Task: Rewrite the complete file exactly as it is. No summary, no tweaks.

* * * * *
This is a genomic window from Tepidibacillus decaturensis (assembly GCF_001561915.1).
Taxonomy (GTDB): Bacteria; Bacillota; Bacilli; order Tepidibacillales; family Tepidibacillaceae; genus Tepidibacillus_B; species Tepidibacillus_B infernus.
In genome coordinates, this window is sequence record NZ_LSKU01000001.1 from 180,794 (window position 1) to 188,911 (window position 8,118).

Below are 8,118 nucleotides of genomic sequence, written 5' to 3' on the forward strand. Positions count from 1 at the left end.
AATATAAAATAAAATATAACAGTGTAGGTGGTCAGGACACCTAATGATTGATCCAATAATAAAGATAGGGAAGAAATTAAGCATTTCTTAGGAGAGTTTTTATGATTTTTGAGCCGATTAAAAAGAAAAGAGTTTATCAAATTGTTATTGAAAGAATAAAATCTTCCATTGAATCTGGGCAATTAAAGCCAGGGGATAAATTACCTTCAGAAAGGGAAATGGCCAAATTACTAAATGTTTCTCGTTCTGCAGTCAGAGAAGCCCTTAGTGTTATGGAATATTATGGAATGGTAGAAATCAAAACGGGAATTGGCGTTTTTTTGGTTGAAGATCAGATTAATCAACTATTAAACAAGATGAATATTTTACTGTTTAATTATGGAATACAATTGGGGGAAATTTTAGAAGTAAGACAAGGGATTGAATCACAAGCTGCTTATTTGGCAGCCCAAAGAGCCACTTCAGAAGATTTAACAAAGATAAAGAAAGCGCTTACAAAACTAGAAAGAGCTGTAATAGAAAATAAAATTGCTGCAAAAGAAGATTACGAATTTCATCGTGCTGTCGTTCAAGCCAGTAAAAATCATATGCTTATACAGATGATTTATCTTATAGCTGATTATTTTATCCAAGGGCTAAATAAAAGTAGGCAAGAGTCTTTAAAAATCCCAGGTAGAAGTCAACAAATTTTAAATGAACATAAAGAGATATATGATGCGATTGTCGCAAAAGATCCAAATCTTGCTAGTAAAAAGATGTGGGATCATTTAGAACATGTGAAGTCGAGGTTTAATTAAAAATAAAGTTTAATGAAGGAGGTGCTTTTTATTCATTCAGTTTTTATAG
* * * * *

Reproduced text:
This is a genomic window from Tepidibacillus decaturensis (assembly GCF_001561915.1).
Taxonomy (GTDB): Bacteria; Bacillota; Bacilli; order Tepidibacillales; family Tepidibacillaceae; genus Tepidibacillus_B; species Tepidibacillus_B infernus.
In genome coordinates, this window is sequence record NZ_LSKU01000001.1 from 180,794 (window position 1) to 188,911 (window position 8,118).

Below are 8,118 nucleotides of genomic sequence, written 5' to 3' on the forward strand. Positions count from 1 at the left end.
AATATAAAATAAAATATAACAGTGTAGGTGGTCAGGACACCTAATGATTGATCCAATAATAAAGATAGGGAAGAAATTAAGCATTTCTTAGGAGAGTTTTTATGATTTTTGAGCCGATTAAAAAGAAAAGAGTTTATCAAATTGTTATTGAAAGAATAAAATCTTCCATTGAATCTGGGCAATTAAAGCCAGGGGATAAATTACCTTCAGAAAGGGAAATGGCCAAATTACTAAATGTTTCTCGTTCTGCAGTCAGAGAAGCCCTTAGTGTTATGGAATATTATGGAATGGTAGAAATCAAAACGGGAATTGGCGTTTTTTTGGTTGAAGATCAGATTAATCAACTATTAAACAAGATGAATATTTTACTGTTTAATTATGGAATACAATTGGGGGAAATTTTAGAAGTAAGACAAGGGATTGAATCACAAGCTGCTTATTTGGCAGCCCAAAGAGCCACTTCAGAAGATTTAACAAAGATAAAGAAAGCGCTTACAAAACTAGAAAGAGCTGTAATAGAAAATAAAATTGCTGCAAAAGAAGATTACGAATTTCATCGTGCTGTCGTTCAAGCCAGTAAAAATCATATGCTTATACAGATGATTTATCTTATAGCTGATTATTTTATCCAAGGGCTAAATAAAAGTAGGCAAGAGTCTTTAAAAATCCCAGGTAGAAGTCAACAAATTTTAAATGAACATAAAGAGATATATGATGCGATTGTCGCAAAAGATCCAAATCTTGCTAGTAAAAAGATGTGGGATCATTTAGAACATGTGAAGTCGAGGTTTAATTAAAAATAAAGTTTAATGAAGGAGGTGCTTTTTATTCATTCAGTTTTTATAG